The system 10 incorporates continuous recursive training technology for the speech recognition engine. Each user must go through a training session in order for the system 10 to “learn” the individual's speech patterns and to generate their unique speech templates or libraries. When the user speaks into the system, the speech pattern is compared to the appropriate series of speech templates and a statistical decision is made as to which word was spoken. However, that most recently spoken word can also be used to generate a new template. Then statistical information from the new template can be used to modify or adjust the stored template for that word. Consequently, over time, the word template will slowly be improved and will approach a best fit for that word.
Once the response has been spoken into the intercom 12 and then compared to appropriate response templates, the system 10 plays back an appropriate wave clip to confirm what the system 10 had just interpreted. By example, the “Yes” or “No” answer scenario is applicable. If the respondent answers “Yes” and the system then interprets the response as “Yes”, the system 10 then plays back a message such as, “You answered ‘Yes’, is that correct?”
The operator responds with “Correct” or “No.” At that point, if the answer is “Correct” the system 10 enters the data into the data base. If the answer is “No” then no data is recorded and the system would repeat the original question and then try again.
All raw audio data passing through the intercom 12 will be recorded to a hard disk 16. For example, if the digitized audio information is sampled at 8 KHz, then a single 60 G Byte hard drive could store all audio communications for more than a year, assuming a 20% usage duty cycle for the intercom. Given the use of the RFIDs, each raw recorded response would also be tagged with the room number, the ID numbers of those individuals present in the room and the time that the response was received. In the event that there is a question concerning a given event, it will be possible to reconstruct that event by retrieving the information based on time, date, and/or the individuals involved.
While it is believed that all of the prior steps taken to improve the speech recognition capabilities of the system will make this situation rare, it is still important to have a fall back position if the system does not recognize the caregiver's response. Consequently, if a data recognition error is detected, the system will repeat the query one time. However, if the second response is also incorrect, then a flag will be generated in the data base and the system continues. Because of the fact that all of the raw data is recorded, it is a simple matter for a human operator to listen to all of the flagged responses and then manually enter the appropriate response at a later time.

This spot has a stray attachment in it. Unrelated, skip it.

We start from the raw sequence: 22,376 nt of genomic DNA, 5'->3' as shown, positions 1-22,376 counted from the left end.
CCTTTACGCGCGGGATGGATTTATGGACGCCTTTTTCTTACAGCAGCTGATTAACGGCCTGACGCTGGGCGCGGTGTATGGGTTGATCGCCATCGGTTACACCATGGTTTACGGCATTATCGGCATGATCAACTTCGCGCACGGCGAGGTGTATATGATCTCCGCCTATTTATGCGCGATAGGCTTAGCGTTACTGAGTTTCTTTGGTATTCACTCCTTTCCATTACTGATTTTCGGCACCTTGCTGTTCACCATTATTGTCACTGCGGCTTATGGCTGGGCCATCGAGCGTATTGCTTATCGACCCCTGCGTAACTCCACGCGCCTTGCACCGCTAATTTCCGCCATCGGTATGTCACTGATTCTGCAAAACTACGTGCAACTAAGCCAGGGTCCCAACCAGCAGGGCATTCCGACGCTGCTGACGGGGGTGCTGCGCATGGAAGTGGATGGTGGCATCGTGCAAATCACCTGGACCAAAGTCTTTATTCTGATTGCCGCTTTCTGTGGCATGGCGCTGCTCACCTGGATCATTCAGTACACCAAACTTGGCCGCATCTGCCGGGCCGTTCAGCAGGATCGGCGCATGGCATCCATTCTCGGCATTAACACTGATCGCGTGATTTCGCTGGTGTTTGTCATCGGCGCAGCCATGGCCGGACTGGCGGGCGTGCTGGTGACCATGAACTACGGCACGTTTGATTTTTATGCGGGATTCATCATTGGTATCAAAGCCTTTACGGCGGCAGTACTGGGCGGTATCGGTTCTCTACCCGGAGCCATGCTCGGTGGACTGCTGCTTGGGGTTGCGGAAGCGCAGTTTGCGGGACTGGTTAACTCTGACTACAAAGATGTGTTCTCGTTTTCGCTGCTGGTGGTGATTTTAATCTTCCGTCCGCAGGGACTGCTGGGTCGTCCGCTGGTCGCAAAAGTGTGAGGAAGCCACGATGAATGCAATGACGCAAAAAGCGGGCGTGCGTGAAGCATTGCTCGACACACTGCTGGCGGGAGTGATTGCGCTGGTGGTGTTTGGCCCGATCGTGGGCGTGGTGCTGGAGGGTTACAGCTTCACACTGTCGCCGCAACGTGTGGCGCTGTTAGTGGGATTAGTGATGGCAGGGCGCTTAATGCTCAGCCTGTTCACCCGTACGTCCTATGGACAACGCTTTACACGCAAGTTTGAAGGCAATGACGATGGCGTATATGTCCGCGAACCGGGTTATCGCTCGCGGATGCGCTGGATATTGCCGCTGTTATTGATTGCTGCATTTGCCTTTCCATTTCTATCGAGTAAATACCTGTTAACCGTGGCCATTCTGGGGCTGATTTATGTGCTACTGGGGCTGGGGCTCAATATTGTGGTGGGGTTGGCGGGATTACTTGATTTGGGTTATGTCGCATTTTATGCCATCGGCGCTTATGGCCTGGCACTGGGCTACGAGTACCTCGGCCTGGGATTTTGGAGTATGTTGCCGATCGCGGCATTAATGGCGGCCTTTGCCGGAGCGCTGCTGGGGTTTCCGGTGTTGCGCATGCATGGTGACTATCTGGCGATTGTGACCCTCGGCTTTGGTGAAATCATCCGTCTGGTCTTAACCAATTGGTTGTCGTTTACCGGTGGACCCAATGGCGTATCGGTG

It is also feasible to enter or store information that is not actually part of the database itself. For example, if it is desired to enter data into the system other than that relating to the audio menu data, then raw messages can still be inserted into the patient's or resident's record. Consequently, if a care worker enters data into the patient's or resident's record, the care worker will have the ability to push a button on the unit labeled “Notes.” The “notes” entry attaches a special flag to the file indicating that this is a note for the file of the resident whose RFID is present. Consequently, any physician or care supervisor observing the data screen, can observe flags attached to the names of those residents who had recorded notes. By clicking on a given flag, the note is played back to the caregiver. This is analogous to having a care worker record a written note into a patient's file. For example, a care worker goes into patient's room and notices that the resident has a large black and blue area on their arm, possibly resulting from a fall. The care worker should make a note of this in the resident's record and should notify a supervisor of the observation. Unfortunately, busy care workers do not always take the time or effort to record all of these observations in the resident's record and may forget to notify the supervisor of the observation. However, if the care worker only has to simply press a button and then verbally state that “Mr. Smith has a 4 cm bruise on his arm” it is much more likely to be reported. At that point, pressing the button on the unit automatically notifies the supervisor that a note had been recorded. In addition to the recorded note, the care worker's and the resident's RFIDs are recorded along with the time of the occurrence. When the supervisor wants to check the notes, they would simply listen to the recorded notes instead of reading file notes.